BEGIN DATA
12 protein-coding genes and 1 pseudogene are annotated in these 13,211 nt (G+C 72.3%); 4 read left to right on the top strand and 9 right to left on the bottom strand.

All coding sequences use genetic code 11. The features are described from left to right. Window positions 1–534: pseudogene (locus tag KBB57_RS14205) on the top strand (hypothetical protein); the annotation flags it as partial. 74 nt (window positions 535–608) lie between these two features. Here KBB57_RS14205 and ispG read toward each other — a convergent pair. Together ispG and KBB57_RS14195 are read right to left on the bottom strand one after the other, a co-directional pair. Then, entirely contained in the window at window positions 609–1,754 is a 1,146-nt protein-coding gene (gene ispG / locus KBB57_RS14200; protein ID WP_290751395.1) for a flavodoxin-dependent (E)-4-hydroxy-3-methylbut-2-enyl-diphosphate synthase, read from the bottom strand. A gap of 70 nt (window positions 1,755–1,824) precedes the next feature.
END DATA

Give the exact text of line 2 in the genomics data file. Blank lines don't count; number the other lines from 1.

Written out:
All coding sequences use genetic code 11. The features are described from left to right. Window positions 1–534: pseudogene (locus tag KBB57_RS14205) on the top strand (hypothetical protein); the annotation flags it as partial. 74 nt (window positions 535–608) lie between these two features. Here KBB57_RS14205 and ispG read toward each other — a convergent pair. Together ispG and KBB57_RS14195 are read right to left on the bottom strand one after the other, a co-directional pair. Then, entirely contained in the window at window positions 609–1,754 is a 1,146-nt protein-coding gene (gene ispG / locus KBB57_RS14200; protein ID WP_290751395.1) for a flavodoxin-dependent (E)-4-hydroxy-3-methylbut-2-enyl-diphosphate synthase, read from the bottom strand. A gap of 70 nt (window positions 1,755–1,824) precedes the next feature.